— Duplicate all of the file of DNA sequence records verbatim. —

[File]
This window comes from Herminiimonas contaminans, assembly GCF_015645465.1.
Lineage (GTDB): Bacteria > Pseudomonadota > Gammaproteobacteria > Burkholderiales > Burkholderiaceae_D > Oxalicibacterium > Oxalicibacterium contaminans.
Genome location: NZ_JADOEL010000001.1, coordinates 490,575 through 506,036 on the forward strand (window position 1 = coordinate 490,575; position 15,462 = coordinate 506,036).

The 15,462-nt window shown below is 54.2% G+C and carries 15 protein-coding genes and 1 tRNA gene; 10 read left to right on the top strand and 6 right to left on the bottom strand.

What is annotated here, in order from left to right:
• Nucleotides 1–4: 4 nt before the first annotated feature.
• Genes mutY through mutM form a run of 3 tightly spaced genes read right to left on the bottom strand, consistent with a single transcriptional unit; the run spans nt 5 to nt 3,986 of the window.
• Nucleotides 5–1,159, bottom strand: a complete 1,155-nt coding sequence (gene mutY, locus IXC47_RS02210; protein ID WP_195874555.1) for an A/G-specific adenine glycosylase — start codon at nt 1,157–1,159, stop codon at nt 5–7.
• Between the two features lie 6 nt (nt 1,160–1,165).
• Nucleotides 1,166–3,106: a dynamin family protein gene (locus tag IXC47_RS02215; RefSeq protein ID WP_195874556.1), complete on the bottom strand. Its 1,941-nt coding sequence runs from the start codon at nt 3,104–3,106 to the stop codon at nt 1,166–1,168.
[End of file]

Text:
This window comes from Herminiimonas contaminans, assembly GCF_015645465.1.
Lineage (GTDB): Bacteria > Pseudomonadota > Gammaproteobacteria > Burkholderiales > Burkholderiaceae_D > Oxalicibacterium > Oxalicibacterium contaminans.
Genome location: NZ_JADOEL010000001.1, coordinates 490,575 through 506,036 on the forward strand (window position 1 = coordinate 490,575; position 15,462 = coordinate 506,036).

The 15,462-nt window shown below is 54.2% G+C and carries 15 protein-coding genes and 1 tRNA gene; 10 read left to right on the top strand and 6 right to left on the bottom strand.

What is annotated here, in order from left to right:
• Nucleotides 1–4: 4 nt before the first annotated feature.
• Genes mutY through mutM form a run of 3 tightly spaced genes read right to left on the bottom strand, consistent with a single transcriptional unit; the run spans nt 5 to nt 3,986 of the window.
• Nucleotides 5–1,159, bottom strand: a complete 1,155-nt coding sequence (gene mutY, locus IXC47_RS02210; protein ID WP_195874555.1) for an A/G-specific adenine glycosylase — start codon at nt 1,157–1,159, stop codon at nt 5–7.
• Between the two features lie 6 nt (nt 1,160–1,165).
• Nucleotides 1,166–3,106: a dynamin family protein gene (locus tag IXC47_RS02215; RefSeq protein ID WP_195874556.1), complete on the bottom strand. Its 1,941-nt coding sequence runs from the start codon at nt 3,104–3,106 to the stop codon at nt 1,166–1,168.